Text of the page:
As I'd taught English as a foreign language for Berlitz before having
children I later on began to teach instead of hosting children. Some
of the older groups were challenging as they felt they were on
holiday. I began to organise the local centre too and after a couple
of years did more training and moved on to teach for FE colleges,
adults, not children!
--
Vicky
Kate B
2017-02-14 22:48:11 UTC
Permalink
Raw Message
Post by Jenny M Benson
Post by the Omrud
Post by Vicky
v
v
v
v
Is Clarrie going to set up in competition with Linda doing B&B?
Ah she doesn't want to. Is there a reason she can't, just because they
are renting the house? Clarrie does do enough work though anyway,
without that.
Surely there must be all sorts of hygiene regulations, inspections,
insurance, etc, required.
Elfin Safety will certainly want to stick their oar in.
I remember a tv prog a few years ago in which a couple had a GORGEOUS
very old house, delightful period features at every turn. They were
either already doing B & B or were wanting to, but they were told they
had to completely destroy the character of the house by making changes
demanded by the Elfins. I forget exactly what changes and I also forget
whether the couple agreed or decided to abandon B & B. I know they were
very upset at the thought of the changes they'd have to make.
You can have up to a certain number of guests before you have to have
fire doors etc. I think it may now be compulsory to have some kind of
water arrangement ensuite, at least a basin if not an entire shower/loo
compartment, or sole use of nearest bathroom.

Air BnB also require quite high standards - my husband's daughter rents
out one bedroom in her house in Greece and they were quite strict.
--
Kate B
London
Btms
2017-02-15 07:36:36 UTC
Permalink
Raw Message
Post by Kate B
Post by Jenny M Benson
Post by the Omrud
Post by Vicky
v
v
v
v
Is Clarrie going to set up in competition with Linda doing B&B?
Ah she doesn't want to. Is there a reason she can't, just because they
are renting the house? Clarrie does do enough work though anyway,
without that.
Surely there must be all sorts of hygiene regulations, inspections,
insurance, etc, required.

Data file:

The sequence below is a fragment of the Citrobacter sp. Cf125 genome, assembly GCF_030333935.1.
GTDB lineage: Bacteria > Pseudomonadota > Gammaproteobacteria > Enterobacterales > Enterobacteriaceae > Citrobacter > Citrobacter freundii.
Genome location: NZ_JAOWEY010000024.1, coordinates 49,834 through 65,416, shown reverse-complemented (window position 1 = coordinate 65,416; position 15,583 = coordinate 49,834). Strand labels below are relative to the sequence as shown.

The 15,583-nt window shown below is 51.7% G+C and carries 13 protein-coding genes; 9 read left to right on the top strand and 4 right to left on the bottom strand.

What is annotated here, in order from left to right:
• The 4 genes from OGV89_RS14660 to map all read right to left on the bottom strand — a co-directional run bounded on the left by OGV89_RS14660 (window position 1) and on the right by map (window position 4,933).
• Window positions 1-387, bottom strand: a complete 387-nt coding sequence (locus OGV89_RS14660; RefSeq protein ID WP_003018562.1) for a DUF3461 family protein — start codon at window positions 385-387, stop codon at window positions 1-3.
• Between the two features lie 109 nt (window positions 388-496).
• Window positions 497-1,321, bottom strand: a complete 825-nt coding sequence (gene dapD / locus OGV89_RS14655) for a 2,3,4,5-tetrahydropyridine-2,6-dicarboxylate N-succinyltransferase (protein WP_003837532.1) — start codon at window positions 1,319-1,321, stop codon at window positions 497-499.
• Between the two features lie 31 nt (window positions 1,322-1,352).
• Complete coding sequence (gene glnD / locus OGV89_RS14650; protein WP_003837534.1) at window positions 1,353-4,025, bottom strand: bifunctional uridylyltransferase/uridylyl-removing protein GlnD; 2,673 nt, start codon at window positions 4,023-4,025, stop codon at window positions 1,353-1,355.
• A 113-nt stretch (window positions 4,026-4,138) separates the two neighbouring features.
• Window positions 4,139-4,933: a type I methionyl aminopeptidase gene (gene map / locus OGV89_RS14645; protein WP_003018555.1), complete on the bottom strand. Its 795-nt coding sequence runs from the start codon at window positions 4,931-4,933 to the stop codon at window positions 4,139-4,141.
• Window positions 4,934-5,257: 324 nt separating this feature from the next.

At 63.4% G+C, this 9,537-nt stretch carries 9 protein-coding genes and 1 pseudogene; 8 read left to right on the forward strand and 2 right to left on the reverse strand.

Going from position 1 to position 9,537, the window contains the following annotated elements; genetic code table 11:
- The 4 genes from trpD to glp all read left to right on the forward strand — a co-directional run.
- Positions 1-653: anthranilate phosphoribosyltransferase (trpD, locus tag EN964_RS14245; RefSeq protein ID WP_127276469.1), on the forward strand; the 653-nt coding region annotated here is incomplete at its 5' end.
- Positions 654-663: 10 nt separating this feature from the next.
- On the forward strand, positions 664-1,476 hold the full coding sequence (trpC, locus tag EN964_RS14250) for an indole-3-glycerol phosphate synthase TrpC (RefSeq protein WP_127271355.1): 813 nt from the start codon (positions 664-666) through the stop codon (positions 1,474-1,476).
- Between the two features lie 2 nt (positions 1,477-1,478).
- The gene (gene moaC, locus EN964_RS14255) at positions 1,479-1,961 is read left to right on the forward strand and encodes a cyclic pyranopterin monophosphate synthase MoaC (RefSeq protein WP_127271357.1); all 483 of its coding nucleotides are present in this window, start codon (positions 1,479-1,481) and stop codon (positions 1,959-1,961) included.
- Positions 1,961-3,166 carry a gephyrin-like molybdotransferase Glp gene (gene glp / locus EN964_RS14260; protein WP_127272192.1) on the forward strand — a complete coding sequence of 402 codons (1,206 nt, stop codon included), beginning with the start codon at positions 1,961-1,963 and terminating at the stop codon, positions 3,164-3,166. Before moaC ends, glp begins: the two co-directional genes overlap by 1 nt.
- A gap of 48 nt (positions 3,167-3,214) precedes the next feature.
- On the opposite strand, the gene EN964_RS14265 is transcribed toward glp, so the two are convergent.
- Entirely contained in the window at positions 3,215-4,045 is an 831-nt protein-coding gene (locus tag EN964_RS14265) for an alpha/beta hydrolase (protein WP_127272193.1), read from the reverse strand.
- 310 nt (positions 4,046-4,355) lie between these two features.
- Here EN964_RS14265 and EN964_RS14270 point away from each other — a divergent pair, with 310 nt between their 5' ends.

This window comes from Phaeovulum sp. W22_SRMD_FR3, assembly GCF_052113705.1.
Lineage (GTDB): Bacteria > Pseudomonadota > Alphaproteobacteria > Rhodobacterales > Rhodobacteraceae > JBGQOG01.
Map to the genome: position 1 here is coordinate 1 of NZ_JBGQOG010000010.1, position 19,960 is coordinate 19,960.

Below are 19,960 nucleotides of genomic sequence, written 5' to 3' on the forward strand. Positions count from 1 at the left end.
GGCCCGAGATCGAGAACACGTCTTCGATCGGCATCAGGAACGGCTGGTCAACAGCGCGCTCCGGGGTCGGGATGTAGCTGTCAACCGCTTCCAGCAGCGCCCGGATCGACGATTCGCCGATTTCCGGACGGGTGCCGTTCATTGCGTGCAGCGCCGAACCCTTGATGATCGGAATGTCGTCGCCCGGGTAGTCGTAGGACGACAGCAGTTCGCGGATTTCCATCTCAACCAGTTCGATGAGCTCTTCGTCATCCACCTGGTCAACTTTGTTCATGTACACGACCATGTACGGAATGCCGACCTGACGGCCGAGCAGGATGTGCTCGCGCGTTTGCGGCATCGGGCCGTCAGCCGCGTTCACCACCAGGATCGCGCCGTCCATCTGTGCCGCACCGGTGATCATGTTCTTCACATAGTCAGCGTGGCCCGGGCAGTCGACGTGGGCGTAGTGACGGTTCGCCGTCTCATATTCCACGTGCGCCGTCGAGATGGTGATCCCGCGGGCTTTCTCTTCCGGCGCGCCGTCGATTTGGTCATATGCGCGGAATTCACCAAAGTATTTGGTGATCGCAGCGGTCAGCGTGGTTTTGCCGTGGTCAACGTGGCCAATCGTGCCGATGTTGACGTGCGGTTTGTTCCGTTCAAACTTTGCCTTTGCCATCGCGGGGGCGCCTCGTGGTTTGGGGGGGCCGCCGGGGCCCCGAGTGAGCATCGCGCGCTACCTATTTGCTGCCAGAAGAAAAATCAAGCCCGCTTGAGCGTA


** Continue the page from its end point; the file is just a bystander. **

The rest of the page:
Elfin Safety will certainly want to stick their oar in.
I remember a tv prog a few years ago in which a couple had a GORGEOUS
very old house, delightful period features at every turn. They were
either already doing B & B or were wanting to, but they were told they
had to completely destroy the character of the house by making changes
demanded by the Elfins. I forget exactly what changes and I also forget
whether the couple agreed or decided to abandon B & B. I know they were
very upset at the thought of the changes they'd have to make.
You can have up to a certain number of guests before you have to have
fire doors etc. I think it may now be compulsory to have some kind of
water arrangement ensuite, at least a basin if not an entire shower/loo
compartment, or sole use of nearest bathroom.
Air BnB also require quite high standards - my husband's daughter rents
out one bedroom in her house in Greece and they were quite strict.
But do not inspect.
--
BTMS - Usurped as Editor in waiting
Anne B
2017-02-16 09:12:28 UTC
Permalink
Raw Message
Post by Jenny M Benson
Post by the Omrud
Surely there must be all sorts of hygiene regulations, inspections,
insurance, etc, required.
Elfin Safety will certainly want to stick their oar in.
In my day, most of the rules and regs only kicked in if there were more
than 6 bedspaces on offer, or if any of the rooms were above the first
floor or in a basement.

So if you had a one- or two-storey house and three double bedrooms to
let, you just stuck up your sign and waited for business.

The exception was food hygiene. You had to comply with certain rules
about that. The food hygiene people were the only ones with power to
force you to close down - though I don't know how they monitored that